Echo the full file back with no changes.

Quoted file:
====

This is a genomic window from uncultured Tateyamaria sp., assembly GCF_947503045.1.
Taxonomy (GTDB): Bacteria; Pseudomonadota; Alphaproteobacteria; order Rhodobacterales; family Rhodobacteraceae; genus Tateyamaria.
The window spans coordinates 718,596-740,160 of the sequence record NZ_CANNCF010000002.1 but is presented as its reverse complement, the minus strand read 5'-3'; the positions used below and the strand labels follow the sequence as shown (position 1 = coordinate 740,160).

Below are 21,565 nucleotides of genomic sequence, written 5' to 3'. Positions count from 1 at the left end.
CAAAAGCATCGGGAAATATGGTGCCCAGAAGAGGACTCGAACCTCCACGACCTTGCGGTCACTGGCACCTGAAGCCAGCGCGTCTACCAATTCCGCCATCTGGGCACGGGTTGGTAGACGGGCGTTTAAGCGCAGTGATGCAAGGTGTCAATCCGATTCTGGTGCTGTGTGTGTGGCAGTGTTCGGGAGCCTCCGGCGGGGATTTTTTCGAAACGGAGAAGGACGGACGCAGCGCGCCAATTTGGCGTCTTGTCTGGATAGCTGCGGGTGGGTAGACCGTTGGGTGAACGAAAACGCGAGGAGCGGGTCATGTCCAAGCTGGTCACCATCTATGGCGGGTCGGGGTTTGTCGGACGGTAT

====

This is a genomic window from uncultured Tateyamaria sp., assembly GCF_947503045.1.
Taxonomy (GTDB): Bacteria; Pseudomonadota; Alphaproteobacteria; order Rhodobacterales; family Rhodobacteraceae; genus Tateyamaria.
The window spans coordinates 718,596-740,160 of the sequence record NZ_CANNCF010000002.1 but is presented as its reverse complement, the minus strand read 5'-3'; the positions used below and the strand labels follow the sequence as shown (position 1 = coordinate 740,160).

Below are 21,565 nucleotides of genomic sequence, written 5' to 3'. Positions count from 1 at the left end.
CAAAAGCATCGGGAAATATGGTGCCCAGAAGAGGACTCGAACCTCCACGACCTTGCGGTCACTGGCACCTGAAGCCAGCGCGTCTACCAATTCCGCCATCTGGGCACGGGTTGGTAGACGGGCGTTTAAGCGCAGTGATGCAAGGTGTCAATCCGATTCTGGTGCTGTGTGTGTGGCAGTGTTCGGGAGCCTCCGGCGGGGATTTTTTCGAAACGGAGAAGGACGGACGCAGCGCGCCAATTTGGCGTCTTGTCTGGATAGCTGCGGGTGGGTAGACCGTTGGGTGAACGAAAACGCGAGGAGCGGGTCATGTCCAAGCTGGTCACCATCTATGGCGGGTCGGGGTTTGTCGGACGGTAT